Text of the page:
Re ECF Project: 2006-11

Project Title: Ecological sustainability of vegetated steep soil cutslopes

Applicant: Professor CHU Lee-man of the Chinese University of Hong Kong

Total Approved Grant: $788,600

Duration: 01/07/2008 to 31/8/2012

Project Status/Remarks: Completed

The objectives are:

  1. to study plant performance and growth attributes on steep soil cover cutslopes including soil-nailed cutslopes;
  2. to examine the effects of soil types, weathering extent, slope gradient and water regime on plant growth and root development; and
  3. to select suitable ground cover species for cutslope revegetation in terms of plant coverage, erosion mitigation and rooting characteristics.

Summary of the Findings/Outcomes:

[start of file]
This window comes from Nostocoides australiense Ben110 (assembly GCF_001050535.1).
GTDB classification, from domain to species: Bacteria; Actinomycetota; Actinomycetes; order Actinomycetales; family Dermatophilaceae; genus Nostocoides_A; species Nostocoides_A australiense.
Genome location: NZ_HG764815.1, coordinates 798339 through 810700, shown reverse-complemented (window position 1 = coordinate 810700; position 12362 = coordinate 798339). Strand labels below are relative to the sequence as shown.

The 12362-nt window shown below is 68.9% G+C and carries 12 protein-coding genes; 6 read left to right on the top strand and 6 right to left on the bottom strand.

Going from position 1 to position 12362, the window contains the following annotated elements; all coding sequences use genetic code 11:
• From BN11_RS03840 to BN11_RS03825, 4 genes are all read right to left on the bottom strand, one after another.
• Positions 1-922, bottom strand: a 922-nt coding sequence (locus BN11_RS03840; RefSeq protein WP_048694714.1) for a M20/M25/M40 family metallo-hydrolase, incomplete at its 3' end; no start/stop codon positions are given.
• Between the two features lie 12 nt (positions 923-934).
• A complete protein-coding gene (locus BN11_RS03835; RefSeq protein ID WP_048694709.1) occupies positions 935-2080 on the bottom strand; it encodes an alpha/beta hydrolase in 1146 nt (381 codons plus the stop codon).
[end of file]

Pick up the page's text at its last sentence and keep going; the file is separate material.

This project studied the ecological status of soil cutslopes and species selection for their revegetation. An ecological survey on species composition and soil characteristics was done on local cutslopes. Of the 80 plant species found, herbs accounted for >60% in number, and vegetation structure was significantly correlated to slope attributes such as soil texture, nutrient composition and soil gradient. For grass species selection, Cenchrus echinatus was the best candidate under water stress and Eremochloa ophiuroides performed the best under fertilization and water stress. In addition, if perennial species are more desirable, Eremochloa ophiuroides, Cynodon dactylon and Paspalum notatum were superior. However, E. ophiuroides gave the greatest root length intensity only at the top 10 cm soil in root boxes, while E. curvula, C. dactylon and P. notatum supported the highest growth with respect to above- and below-ground biomass. The rainfall simulation study using artificial soil panels showed that soil removal was greatly reduced in the presence of grasses, with C. dactylon, P. notatum and E. curvula significantly reduced soil loss, regardless of the culture systems. Besides the conventional species for hydroseeding, E. ophiuroides could be a potential species in terms of its growth performance, root architecture and erosion control.